How We Achieved A Google Page Speed Score of 100 With WordPress

  • July 28, 2019
  • Nick LeRoy

Google officially announced site speed as a mobile ranking factor as of January of 2018. While site speed has always been a key component to a good user experience, it wasn’t until this official rollout that many site owners took site speed seriously.

I too was guilty of holding my clients to a high standard while my personal site was plagued by slow load times. It was time to stop talking the talk and start walking the walk. With the help of my friend, Kyle Faber, we were able to get to a perfect 100 score for desktop and 89+ for mobile. The best part? You can too! I’ve invited Kyle to walk you through our process.

Operation “Speed Up WordPress”

There are many factors that go into how performant a website is, such as the number and size of resources loading on a page, image size and forced resizing, server response time, unnecessary page and resource redirects, and so much more.

There are many constraints which can dictate how you approach this issue as well, including time available to improve, budget, and general human-based resources.

That all said, the goal of this project was simple: deliver a better experience for visitors of by improving overall site speed.

Before we could make that happen, we needed to get a better understanding of what we were working against, and since is built on the WordPress CMS, we did a very quick and dirty review of the following areas:

  • Hosting
  • Theme
  • Plugins
  • Images
  • Resources

Based on a quick check of these items, here is the email I sent to Nick with my feedback / high-level thoughts (please ignore the poor grammar and writing mistakes – it was late in the day for me, okay?)

As you can see, there were quite a few things I noted that were holding the site back in terms of its overall speed and performance. 

What follows next are the recommendations I made—and the steps we took—to improve the speed of (along with some additional follow up thoughts about how to further improve).

Hosting and TTFB

One of the first things I noticed was that the time it took to get the initial response from the server (time to first byte, or TTFB) was pretty high on almost all pages—around 1.5s to almost 2s on any given page—and this was just to get the initial connection to the page, not even start to download and process any resources, build the DOM, etc.

Beyond that, there were other factors related to hosting that just weren’t going to help, such as not having HTTP/2 setup/configured (could be done with CDN, but still an issue), no server caching, etc.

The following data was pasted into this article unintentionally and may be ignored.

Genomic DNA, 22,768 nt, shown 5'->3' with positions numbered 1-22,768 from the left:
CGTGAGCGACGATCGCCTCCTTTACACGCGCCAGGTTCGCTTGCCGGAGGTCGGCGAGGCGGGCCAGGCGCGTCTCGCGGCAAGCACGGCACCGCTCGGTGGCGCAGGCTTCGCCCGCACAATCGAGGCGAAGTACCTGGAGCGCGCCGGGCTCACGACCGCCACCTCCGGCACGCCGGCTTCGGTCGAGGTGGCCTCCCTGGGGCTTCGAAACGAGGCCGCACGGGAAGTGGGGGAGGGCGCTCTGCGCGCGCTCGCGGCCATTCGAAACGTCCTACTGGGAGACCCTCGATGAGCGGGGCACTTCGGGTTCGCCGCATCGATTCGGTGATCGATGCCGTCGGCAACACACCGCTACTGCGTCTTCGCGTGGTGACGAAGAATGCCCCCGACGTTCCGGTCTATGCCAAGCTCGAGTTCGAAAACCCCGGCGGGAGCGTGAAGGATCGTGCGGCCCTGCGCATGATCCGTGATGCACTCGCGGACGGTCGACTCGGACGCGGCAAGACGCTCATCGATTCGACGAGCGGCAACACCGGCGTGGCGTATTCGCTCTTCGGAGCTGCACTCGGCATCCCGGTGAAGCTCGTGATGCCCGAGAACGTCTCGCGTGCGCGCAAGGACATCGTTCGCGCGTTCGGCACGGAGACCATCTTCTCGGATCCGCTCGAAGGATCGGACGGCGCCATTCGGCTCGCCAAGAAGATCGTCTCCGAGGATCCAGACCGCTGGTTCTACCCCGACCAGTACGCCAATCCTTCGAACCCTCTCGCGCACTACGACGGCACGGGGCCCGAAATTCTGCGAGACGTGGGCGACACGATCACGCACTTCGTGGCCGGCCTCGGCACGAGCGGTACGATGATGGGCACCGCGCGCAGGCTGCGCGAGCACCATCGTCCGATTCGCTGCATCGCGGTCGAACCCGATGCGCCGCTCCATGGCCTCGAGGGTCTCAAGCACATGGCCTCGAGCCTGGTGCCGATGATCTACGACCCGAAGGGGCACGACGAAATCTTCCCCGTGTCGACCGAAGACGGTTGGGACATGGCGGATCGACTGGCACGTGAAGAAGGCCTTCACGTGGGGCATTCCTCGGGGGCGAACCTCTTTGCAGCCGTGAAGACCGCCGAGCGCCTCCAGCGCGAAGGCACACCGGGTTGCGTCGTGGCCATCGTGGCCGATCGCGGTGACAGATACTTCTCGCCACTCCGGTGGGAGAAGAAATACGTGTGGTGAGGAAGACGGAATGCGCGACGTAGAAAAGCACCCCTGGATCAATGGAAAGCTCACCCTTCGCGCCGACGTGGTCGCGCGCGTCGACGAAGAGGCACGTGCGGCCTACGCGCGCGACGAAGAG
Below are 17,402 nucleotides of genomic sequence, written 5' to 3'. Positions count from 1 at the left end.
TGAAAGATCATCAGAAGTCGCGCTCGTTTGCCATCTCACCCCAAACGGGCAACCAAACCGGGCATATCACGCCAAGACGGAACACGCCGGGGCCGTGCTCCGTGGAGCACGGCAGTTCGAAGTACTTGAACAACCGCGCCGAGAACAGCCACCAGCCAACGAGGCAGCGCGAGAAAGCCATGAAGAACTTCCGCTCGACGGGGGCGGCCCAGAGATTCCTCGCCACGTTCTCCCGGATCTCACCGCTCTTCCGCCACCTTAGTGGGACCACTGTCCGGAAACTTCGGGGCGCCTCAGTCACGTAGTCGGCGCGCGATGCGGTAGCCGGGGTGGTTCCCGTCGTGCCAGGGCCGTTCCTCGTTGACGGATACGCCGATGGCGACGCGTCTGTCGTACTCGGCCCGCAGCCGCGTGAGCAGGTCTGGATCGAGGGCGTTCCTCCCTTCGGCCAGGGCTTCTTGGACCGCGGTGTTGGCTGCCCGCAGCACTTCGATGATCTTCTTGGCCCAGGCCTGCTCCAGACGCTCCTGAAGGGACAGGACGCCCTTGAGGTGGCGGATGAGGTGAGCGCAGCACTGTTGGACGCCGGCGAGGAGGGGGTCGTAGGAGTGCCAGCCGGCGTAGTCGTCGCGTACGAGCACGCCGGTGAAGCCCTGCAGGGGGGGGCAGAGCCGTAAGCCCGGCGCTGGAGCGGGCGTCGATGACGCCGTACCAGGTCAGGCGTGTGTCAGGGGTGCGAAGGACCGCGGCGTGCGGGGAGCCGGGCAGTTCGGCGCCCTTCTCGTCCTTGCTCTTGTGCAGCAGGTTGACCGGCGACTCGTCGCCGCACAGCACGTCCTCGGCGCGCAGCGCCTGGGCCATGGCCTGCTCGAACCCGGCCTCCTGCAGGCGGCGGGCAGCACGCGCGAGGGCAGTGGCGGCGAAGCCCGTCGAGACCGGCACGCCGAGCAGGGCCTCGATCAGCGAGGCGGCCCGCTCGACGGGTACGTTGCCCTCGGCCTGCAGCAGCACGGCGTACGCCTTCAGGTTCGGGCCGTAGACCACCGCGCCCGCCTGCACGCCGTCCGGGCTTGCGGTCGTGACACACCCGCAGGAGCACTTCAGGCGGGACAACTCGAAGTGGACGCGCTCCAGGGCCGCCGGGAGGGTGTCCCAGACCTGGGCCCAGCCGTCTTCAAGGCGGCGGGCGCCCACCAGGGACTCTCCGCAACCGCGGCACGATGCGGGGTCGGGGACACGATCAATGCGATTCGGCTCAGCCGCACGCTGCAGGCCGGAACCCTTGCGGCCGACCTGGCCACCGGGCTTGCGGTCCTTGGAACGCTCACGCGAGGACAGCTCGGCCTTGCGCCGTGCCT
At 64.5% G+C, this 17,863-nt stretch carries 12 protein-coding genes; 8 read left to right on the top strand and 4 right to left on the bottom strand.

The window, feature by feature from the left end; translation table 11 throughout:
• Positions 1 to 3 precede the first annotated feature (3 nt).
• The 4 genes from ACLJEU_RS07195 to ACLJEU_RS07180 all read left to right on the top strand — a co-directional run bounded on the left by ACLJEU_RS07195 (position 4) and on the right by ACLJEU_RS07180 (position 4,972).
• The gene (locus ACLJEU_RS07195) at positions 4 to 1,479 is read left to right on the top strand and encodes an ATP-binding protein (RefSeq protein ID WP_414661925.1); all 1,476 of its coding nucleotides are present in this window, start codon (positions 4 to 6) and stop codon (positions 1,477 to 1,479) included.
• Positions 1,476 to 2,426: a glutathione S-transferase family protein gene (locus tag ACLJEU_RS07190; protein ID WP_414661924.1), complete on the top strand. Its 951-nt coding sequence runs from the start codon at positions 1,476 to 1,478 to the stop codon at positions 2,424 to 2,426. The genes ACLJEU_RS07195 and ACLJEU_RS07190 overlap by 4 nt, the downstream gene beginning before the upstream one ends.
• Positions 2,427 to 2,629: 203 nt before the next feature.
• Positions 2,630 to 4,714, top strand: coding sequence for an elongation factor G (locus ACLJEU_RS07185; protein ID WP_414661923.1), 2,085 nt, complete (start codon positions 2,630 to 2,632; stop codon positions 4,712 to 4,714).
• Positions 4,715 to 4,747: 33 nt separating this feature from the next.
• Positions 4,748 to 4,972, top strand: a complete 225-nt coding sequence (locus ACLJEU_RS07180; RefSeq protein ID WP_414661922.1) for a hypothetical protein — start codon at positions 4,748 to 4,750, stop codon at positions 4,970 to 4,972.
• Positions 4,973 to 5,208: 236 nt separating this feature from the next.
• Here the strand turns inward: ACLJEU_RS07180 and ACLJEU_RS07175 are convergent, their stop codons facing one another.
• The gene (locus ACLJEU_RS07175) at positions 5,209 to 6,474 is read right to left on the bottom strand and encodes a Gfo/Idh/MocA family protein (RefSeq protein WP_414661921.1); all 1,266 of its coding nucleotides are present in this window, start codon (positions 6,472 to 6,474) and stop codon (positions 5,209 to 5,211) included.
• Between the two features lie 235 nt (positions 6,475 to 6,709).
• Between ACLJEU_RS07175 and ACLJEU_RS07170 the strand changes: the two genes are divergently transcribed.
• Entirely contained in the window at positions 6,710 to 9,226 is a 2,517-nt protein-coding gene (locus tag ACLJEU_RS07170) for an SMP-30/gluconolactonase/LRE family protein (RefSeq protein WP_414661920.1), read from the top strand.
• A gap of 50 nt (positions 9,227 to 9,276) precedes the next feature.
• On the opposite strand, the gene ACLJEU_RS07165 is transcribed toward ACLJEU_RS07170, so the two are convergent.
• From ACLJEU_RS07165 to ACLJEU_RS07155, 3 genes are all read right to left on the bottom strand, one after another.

Needless to say, the shared hosting on Hostgator just was not conducive to the site speed goals Nick had for his site.

Solution: Migrate to a more performant hosting provider

There were two hosting providers I suggested Nick consider: FlyWheel and Kinsta. They both:

  • are WordPress-specific hosts
  • are relatively affordable ($25-$30/mo)
  • have amazing server caching solutions
  • have built-in CDN
  • offer free SSL (and therefore, enable HTTP/2 on SSL setup) 

At the end of the day, Nick decided to move forward with FlyWheel as his host. They were slightly lower in cost per month, and they had a local development solution (Local by FlyWheel), which makes for an amazing experience when developing a new WordPress site.

Don’t worry, you read the last sentence correctly – we decided to develop a new WordPress website for But before I explain what we did with that, let me first explain why we decided that was the best way to go.

Theme, Plugins, Images & Resource Optimization

Even with a fantastic hosting provider, you can still have a sub-optimal site when looking at site speed.

WordPress Theme

The theme Nick originally built his site with was a 3rd party, paid theme. And while there’s nothing wrong with it, these themes often come bundled with a ton of other 3rd party functionality, such as page builders (like Visual Composer), slideshow plugins (like Revslider), custom post types, multiple javascript libraries, font libraries, and more.

Often, the themes are laden with CSS and JS bloat, in the attempt to cater to a vast audience and a wide variety of audience needs/wants.

What this results in is a lot of unnecessary features and functionality, code that is not used and that is loaded globally. Basically, 80% of what’s needed by the site owner is found in less than 20% of what the theme actually offers.

In short, a lot of waste and compromise on speed potential.


Beyond the theme, there were many plugins installed and activated that weren’t used anymore, were duplicitous or at least quite similar to other plugins.

Much like a bloated theme, unnecessary plugins introduce a vast amount of unneeded code, which can cause conflicts with other plugins/theme features, and ultimately slow down your site.